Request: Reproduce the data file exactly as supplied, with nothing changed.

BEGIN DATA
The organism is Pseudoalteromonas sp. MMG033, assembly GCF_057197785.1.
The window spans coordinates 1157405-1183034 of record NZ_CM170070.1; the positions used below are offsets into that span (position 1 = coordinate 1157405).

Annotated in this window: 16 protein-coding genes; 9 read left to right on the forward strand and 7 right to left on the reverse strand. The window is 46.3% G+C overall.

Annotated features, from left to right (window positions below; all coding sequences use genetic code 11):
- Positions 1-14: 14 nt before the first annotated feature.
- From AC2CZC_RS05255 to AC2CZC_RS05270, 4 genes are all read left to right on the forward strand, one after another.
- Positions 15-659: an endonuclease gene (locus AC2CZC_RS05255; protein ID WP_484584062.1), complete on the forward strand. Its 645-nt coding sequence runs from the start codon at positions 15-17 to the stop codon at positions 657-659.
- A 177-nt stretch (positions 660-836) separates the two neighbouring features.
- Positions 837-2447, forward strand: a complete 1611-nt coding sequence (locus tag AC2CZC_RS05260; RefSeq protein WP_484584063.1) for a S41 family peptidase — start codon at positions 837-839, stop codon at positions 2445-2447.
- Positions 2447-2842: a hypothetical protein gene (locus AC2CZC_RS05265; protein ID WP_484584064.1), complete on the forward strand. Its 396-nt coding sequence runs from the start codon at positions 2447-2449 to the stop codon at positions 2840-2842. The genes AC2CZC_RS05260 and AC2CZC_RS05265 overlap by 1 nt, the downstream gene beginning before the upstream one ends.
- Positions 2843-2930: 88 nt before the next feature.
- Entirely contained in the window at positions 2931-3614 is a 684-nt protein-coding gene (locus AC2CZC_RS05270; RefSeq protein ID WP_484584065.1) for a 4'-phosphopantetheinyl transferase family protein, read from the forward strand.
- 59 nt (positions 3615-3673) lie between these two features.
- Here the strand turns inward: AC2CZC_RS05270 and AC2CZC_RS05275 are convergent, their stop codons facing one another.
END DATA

The organism is Pseudoalteromonas sp. MMG033, assembly GCF_057197785.1.
The window spans coordinates 1157405-1183034 of record NZ_CM170070.1; the positions used below are offsets into that span (position 1 = coordinate 1157405).

Annotated in this window: 16 protein-coding genes; 9 read left to right on the forward strand and 7 right to left on the reverse strand. The window is 46.3% G+C overall.

Annotated features, from left to right (window positions below; all coding sequences use genetic code 11):
- Positions 1-14: 14 nt before the first annotated feature.
- From AC2CZC_RS05255 to AC2CZC_RS05270, 4 genes are all read left to right on the forward strand, one after another.
- Positions 15-659: an endonuclease gene (locus AC2CZC_RS05255; protein ID WP_484584062.1), complete on the forward strand. Its 645-nt coding sequence runs from the start codon at positions 15-17 to the stop codon at positions 657-659.
- A 177-nt stretch (positions 660-836) separates the two neighbouring features.
- Positions 837-2447, forward strand: a complete 1611-nt coding sequence (locus tag AC2CZC_RS05260; RefSeq protein WP_484584063.1) for a S41 family peptidase — start codon at positions 837-839, stop codon at positions 2445-2447.
- Positions 2447-2842: a hypothetical protein gene (locus AC2CZC_RS05265; protein ID WP_484584064.1), complete on the forward strand. Its 396-nt coding sequence runs from the start codon at positions 2447-2449 to the stop codon at positions 2840-2842. The genes AC2CZC_RS05260 and AC2CZC_RS05265 overlap by 1 nt, the downstream gene beginning before the upstream one ends.
- Positions 2843-2930: 88 nt before the next feature.
- Entirely contained in the window at positions 2931-3614 is a 684-nt protein-coding gene (locus AC2CZC_RS05270; RefSeq protein ID WP_484584065.1) for a 4'-phosphopantetheinyl transferase family protein, read from the forward strand.
- 59 nt (positions 3615-3673) lie between these two features.
- Here the strand turns inward: AC2CZC_RS05270 and AC2CZC_RS05275 are convergent, their stop codons facing one another.